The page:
28 January 2021 (updated 30 March 2021*)
Partner, KPMG in Canada
Rate regulation, common in the utility and other sectors, can have a significant effect on a company’s long-term financial performance. However, unlike some national GAAPs, IFRS Standards do not contain comprehensive guidance on the accounting impacts of rate regulation1.
The International Accounting Standards Board (the Board) has published the exposure draft (ED) Regulatory Assets and Regulatory Liabilities. To complement the ED, our New on the Horizon (PDF 1.5 MB) publication explores its proposals in greater detail, with illustrative examples.
The ED proposes a new accounting model under which a company subject to rate regulation that meets the scope criteria would recognise regulatory assets and liabilities.
This accounting model would align the total income recognised in a period under IFRS Standards with the total allowed compensation the company is permitted to earn by the rate regulator, often reducing reported volatility in financial performance.
This is a huge milestone in the Board’s long-running project on rate regulation. The key issues are which companies would fall within the scope of the proposals and how the proposed new accounting model would apply to the variety of forms of rate regulation we see globally in practice.
Recognising regulatory assets and regulatory liabilities – An overlay approach
The key proposal in the ED is that a company that is subject to rate regulation should report in its financial statements the total allowed compensation it is permitted to earn by the rate regulator for goods and services supplied in the period.
To achieve this, the ED proposes an ‘overlay’ approach under which a company would, first, continue to apply the requirements of existing IFRS Standards – for example, to recognise and measure revenue from contracts with customers. Then, a company would recognise:
- a regulatory asset – when it has an enforceable present right to add an amount in determining the regulated rate to be charged to customers in future periods; and
- a regulatory liability – when it has an enforceable present obligation to deduct an amount in determining the regulated rate to be charged to customers in future periods.
Movements in regulatory assets and liabilities would give rise to regulatory income and expense. Broadly speaking, the total revenue recognised under existing IFRS Standards plus regulatory income minus regulatory expense under the proposed new IFRS Standard would align with the total allowed compensation determined by the rate regulator.
The company would present regulatory income minus regulatory expense separately in the statement of financial performance, immediately below revenue. Regulatory assets and liabilities would be presented separately from other assets and liabilities.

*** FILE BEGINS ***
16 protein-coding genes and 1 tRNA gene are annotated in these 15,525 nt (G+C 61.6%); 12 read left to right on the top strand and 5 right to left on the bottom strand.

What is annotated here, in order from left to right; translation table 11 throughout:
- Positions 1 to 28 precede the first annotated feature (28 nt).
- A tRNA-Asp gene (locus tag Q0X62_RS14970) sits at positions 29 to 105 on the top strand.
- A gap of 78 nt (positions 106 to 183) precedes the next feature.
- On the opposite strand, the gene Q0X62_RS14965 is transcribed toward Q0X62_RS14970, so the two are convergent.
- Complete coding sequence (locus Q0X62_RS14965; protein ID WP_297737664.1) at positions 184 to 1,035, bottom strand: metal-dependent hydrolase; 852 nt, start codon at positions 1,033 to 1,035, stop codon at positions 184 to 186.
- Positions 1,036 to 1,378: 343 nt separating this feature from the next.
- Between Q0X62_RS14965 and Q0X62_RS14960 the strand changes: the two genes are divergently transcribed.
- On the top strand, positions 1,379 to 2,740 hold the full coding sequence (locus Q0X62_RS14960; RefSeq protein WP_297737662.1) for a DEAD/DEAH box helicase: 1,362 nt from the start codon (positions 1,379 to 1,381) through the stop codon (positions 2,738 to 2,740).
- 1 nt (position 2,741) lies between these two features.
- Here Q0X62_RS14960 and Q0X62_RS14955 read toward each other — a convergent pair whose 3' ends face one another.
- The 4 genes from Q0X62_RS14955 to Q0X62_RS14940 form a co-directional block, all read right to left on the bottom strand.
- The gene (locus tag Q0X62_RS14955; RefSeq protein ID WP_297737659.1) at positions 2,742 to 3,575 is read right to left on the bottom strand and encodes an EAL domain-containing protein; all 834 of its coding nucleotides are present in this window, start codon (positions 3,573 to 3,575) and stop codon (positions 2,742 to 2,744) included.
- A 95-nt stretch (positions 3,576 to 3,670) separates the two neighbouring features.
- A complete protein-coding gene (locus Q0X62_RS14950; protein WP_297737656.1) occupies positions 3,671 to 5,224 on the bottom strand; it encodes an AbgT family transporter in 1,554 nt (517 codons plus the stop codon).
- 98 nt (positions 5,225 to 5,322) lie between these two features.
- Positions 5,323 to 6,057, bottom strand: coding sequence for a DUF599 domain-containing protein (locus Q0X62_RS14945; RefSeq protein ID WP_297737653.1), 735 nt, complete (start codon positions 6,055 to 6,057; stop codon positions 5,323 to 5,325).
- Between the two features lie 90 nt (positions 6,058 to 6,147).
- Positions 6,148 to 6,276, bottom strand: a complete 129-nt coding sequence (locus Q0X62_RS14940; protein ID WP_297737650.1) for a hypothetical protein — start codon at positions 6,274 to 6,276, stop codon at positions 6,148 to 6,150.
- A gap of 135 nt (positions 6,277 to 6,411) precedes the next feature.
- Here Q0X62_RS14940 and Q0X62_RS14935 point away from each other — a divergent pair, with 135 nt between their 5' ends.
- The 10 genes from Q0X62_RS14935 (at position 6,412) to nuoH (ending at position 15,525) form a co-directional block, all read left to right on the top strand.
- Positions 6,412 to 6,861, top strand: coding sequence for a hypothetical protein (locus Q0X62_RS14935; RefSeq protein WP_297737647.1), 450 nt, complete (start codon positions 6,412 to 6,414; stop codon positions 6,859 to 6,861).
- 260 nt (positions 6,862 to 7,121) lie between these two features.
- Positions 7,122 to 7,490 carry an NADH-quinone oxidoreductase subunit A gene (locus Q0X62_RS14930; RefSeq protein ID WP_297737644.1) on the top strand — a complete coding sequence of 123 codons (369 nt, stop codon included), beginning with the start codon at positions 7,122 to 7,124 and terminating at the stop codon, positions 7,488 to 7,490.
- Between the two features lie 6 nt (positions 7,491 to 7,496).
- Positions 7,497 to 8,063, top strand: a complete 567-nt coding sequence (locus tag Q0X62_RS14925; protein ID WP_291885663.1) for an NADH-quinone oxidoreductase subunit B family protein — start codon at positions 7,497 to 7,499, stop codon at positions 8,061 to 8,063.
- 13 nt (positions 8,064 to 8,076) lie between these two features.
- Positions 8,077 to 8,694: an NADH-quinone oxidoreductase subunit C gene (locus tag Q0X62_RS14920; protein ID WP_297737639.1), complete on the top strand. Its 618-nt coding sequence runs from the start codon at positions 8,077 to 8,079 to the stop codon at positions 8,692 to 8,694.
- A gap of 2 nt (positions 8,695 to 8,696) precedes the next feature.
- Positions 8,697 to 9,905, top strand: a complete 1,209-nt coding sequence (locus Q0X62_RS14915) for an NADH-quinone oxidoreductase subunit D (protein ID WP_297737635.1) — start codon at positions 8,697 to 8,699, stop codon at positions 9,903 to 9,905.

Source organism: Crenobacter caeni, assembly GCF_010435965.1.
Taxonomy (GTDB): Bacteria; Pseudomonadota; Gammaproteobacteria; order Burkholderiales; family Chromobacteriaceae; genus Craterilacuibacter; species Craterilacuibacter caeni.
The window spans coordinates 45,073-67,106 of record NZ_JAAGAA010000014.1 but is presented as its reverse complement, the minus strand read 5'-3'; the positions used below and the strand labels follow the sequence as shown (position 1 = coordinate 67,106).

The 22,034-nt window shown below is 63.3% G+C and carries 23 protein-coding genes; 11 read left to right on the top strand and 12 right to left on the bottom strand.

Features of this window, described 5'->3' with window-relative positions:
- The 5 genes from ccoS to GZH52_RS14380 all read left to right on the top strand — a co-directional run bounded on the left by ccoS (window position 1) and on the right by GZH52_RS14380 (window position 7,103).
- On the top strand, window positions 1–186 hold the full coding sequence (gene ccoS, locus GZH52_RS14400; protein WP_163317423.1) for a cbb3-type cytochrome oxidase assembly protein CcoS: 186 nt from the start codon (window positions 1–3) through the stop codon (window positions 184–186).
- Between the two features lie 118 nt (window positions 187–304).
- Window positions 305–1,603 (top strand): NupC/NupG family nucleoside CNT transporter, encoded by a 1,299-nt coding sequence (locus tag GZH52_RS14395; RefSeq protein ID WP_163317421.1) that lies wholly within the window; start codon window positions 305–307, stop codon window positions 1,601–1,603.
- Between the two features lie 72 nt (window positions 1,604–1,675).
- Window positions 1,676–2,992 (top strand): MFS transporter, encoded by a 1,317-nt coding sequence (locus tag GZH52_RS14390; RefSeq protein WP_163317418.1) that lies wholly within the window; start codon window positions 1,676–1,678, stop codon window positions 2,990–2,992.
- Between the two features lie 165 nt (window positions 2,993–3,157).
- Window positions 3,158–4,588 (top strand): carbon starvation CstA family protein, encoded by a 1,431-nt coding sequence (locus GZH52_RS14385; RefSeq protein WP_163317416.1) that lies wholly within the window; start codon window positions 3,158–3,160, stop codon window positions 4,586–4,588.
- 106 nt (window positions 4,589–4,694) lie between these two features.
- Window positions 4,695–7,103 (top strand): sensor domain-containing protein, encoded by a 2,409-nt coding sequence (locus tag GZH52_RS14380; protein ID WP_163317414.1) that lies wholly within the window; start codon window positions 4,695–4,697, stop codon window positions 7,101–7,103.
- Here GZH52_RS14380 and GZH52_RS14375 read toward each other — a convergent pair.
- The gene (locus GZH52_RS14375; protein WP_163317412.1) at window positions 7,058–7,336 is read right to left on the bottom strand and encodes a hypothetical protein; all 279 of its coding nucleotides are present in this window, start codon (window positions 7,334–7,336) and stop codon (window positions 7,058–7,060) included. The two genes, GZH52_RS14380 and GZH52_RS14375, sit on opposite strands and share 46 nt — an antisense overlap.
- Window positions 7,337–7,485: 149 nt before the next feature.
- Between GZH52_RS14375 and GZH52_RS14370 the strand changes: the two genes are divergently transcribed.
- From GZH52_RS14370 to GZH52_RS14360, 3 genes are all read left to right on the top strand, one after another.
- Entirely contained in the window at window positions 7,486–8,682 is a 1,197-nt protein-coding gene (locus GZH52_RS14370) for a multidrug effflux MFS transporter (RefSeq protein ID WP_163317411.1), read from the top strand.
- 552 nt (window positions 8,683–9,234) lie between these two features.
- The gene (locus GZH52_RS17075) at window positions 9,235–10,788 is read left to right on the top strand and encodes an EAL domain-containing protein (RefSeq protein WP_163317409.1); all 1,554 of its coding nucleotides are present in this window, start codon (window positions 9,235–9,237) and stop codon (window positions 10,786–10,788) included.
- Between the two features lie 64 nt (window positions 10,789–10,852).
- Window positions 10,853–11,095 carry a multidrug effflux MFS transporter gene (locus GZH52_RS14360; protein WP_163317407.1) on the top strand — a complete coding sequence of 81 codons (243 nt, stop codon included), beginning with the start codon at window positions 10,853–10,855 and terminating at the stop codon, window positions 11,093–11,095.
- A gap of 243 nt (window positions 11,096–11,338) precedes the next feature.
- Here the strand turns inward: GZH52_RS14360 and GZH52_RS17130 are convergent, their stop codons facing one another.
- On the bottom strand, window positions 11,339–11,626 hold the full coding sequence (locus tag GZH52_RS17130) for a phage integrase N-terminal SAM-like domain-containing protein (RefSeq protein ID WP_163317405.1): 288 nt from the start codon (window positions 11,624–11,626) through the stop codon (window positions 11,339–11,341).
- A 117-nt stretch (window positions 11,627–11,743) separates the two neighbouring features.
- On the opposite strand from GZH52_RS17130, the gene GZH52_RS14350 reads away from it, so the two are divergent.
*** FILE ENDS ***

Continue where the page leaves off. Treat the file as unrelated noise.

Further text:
The Board believes that this approach would improve the information provided to users about the financial performance and financial position of companies subject to rate regulation.
A company would apply the proposals retrospectively to annual reporting periods beginning 18 to 24 months after the proposed new IFRS Standard is issued. IFRS 14 Regulatory Deferral Accounts would be withdrawn.
Who could be affected?
A company would fall within the scope of the proposals if it meets the following conditions:
- the company is a party to a regulatory agreement;
- the regulatory agreement determines the regulated rate that the company can charge for goods or services supplied to its customers; and
- the regulated rate is determined in a such a way that some or all the total allowed compensation for goods or services supplied in one period is charged to customers in a different period.
The proposed standard provides some guidance for these conditions. If a company meets these criteria, then it would be required to apply the accounting model in the ED. Unlike the approach in IFRS 14, the new accounting model would not be optional.
What could the impact be?
Companies covered by the proposals who did not apply IFRS 14 would recognise new assets and liabilities, and new items of income and expense. The impact on financial performance will depend on the facts and circumstances of the company but common cases would include the following.
- If recognition of income under IFRS Standards previously lagged total allowed compensation permitted by the regulator, then a company would see an increase in net assets on transition to the new standard.
- If a company previously experienced material short-term timing differences between recognition of income under IFRS Standards and total allowed compensation permitted by the regulator, volatility in reported earnings would be reduced.
Companies that applied IFRS 14 would transition to the new requirements; there is no option to automatically carry forward existing IFRS 14 accounting.
Find out more and have your say
Read our New on the Horizon (PDF 1.5 MB) publication, which explores some of the potential impacts and offers illustrative examples showing how financial statements might be presented.
For further information on the proposals, speak to your KPMG contact.
1 IFRS 14 Regulatory Deferral Accounts permits, but does not require, a first-time adopter of IFRS Standards to continue using previous GAAP to account for regulatory deferral account balances.
*This article was updated on 30 March 2021, to include references and links to our New on the Horizon publication and also to reflect the Board decision in March 2021 to extend the comment deadline from 30 June 2021 to 30 July 2021.
Read our comment letter (PDF 313 KB) to learn more about the KPMG position.
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